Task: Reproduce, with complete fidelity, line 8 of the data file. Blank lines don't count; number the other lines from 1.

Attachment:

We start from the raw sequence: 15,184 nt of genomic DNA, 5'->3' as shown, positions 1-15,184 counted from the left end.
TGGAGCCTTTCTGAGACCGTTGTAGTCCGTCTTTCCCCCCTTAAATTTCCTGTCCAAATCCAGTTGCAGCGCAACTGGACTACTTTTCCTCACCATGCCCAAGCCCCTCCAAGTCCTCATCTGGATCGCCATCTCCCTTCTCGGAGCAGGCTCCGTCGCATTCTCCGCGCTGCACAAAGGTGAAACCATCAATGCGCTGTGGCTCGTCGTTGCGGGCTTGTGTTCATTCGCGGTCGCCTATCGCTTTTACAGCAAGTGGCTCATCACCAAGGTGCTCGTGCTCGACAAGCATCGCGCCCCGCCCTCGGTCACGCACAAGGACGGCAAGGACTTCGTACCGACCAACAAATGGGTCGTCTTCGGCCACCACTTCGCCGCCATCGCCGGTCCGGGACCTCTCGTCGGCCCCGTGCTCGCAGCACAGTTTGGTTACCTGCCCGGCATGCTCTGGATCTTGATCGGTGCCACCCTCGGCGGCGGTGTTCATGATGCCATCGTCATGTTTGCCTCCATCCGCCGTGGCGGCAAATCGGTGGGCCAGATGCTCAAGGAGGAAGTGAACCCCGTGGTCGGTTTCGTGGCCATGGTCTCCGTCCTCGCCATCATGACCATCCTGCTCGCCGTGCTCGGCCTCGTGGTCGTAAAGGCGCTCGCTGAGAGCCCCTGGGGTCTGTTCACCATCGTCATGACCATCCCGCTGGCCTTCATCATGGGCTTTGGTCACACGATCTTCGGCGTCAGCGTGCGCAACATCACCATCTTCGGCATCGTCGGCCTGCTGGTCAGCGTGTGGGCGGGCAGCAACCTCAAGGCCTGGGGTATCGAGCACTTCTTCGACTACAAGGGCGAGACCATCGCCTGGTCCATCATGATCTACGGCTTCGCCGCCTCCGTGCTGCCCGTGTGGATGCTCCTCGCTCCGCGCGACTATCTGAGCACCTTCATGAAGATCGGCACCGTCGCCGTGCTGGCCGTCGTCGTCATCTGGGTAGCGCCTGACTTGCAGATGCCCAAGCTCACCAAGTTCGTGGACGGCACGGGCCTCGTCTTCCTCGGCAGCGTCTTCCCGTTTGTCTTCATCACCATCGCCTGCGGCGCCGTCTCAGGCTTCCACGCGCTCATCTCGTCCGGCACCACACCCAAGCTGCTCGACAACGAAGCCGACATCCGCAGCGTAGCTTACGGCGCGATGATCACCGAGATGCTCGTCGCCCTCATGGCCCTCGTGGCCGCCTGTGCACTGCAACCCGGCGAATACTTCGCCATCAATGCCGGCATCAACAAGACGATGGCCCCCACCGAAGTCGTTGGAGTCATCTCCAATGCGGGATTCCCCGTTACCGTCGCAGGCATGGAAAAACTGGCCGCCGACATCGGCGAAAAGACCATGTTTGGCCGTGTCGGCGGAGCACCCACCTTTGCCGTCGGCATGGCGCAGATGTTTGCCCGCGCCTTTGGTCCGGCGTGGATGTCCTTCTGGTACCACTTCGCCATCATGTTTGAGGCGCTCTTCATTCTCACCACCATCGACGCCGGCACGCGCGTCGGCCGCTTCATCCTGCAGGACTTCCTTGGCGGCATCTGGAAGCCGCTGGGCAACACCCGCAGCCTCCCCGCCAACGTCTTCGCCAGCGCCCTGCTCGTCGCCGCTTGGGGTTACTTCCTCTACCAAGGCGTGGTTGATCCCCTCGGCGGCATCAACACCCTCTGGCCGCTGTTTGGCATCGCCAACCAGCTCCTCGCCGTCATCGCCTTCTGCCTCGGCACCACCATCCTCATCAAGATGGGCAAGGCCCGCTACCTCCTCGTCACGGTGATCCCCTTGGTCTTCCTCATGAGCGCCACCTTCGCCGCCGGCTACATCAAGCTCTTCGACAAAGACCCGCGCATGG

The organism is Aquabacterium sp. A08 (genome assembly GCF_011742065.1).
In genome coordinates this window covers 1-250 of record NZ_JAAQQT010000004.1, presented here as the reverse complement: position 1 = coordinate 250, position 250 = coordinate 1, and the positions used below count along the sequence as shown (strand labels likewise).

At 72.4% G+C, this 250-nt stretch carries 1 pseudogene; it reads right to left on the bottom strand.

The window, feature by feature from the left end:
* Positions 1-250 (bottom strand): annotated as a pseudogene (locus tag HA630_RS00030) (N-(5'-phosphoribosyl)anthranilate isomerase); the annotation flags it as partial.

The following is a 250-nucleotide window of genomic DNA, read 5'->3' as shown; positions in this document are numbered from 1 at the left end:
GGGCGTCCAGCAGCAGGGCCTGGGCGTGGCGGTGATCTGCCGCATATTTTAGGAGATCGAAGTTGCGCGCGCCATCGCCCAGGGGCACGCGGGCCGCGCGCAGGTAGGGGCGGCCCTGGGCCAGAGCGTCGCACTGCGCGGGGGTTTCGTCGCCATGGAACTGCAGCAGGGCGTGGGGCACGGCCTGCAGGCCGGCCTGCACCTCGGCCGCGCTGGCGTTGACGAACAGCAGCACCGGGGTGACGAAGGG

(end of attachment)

The following is a 250-nucleotide window of genomic DNA, read 5'->3' as shown; positions in this document are numbered from 1 at the left end: